Germs in the chocolate factory: the EU blames Ferrero for around 260 salmonella cases

After a salmonella outbreak, a Ferrero plant in Belgium has to close in early April.

Germs in the chocolate factory: the EU blames Ferrero for around 260 salmonella cases

After a salmonella outbreak, a Ferrero plant in Belgium has to close in early April. The EU health authority now lists more than 260 cases across Europe and warns consumers of children's chocolate supplies in the cupboard: they could still contain the germs.

In connection with the salmonella outbreak surrounding Ferrero chocolate products, EU authorities have now registered 266 confirmed cases. There are also 58 suspected cases, as announced by the EU health authority ECDC in Stockholm. More than a dozen European countries are affected, including Germany. In most cases, children under the age of ten are affected. Many of them had to be hospitalized. The agency will continue to monitor developments.

During the factory operator's own checks in Arlon, Belgium, the bacterium Salmonella Typhimurium was discovered in a buttermilk tank in December 2021. The company has implemented hygiene measures, increased sampling and testing of the products and the processing environment. After negative salmonella tests, the chocolate products were then sold throughout Europe and worldwide. The first positive salmonella sample was taken in Great Britain on December 21, where an increase in cases of infection was reported in mid-February.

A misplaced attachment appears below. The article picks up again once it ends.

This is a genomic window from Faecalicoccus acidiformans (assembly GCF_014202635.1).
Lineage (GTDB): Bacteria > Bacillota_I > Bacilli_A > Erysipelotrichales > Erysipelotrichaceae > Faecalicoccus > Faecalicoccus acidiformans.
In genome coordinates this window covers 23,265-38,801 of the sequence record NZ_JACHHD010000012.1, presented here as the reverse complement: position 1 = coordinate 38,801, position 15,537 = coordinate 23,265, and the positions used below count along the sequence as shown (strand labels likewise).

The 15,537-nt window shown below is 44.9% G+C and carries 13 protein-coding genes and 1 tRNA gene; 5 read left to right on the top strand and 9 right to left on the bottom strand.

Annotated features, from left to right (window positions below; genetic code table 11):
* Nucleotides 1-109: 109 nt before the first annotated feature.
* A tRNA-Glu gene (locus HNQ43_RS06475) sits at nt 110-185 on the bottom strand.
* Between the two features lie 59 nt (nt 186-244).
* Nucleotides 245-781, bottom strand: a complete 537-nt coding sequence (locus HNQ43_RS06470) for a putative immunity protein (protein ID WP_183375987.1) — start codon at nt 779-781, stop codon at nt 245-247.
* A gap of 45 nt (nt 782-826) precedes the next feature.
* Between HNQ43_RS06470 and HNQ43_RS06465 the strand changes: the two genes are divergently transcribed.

In April, the children's chocolate manufacturer Ferrero had to close the factory on official orders. All Kinder chocolate products manufactured and shipped from Arlon have been recalled. This has reduced the risk of further cases, the ECDC statement said. However, they could continue to occur due to the long shelf life and possible storage of the products at home. There is also the possibility that cases have not been registered. Salmonella can cause diarrhea, vomiting and fever.

At the end of April, the Federal Office of Consumer Protection and Food Safety advocated the systematic recording of disease-causing germs in order to be able to more quickly identify and stop outbreaks of disease caused by food. "This is important in order to identify the causally responsible foods in the event of an outbreak of disease and to carry out epidemiological investigations. These can ideally be supplemented by corresponding genome sequencing of pathogenic germs," ​​said Friedel Cramer, President of the Federal Office (BVL).


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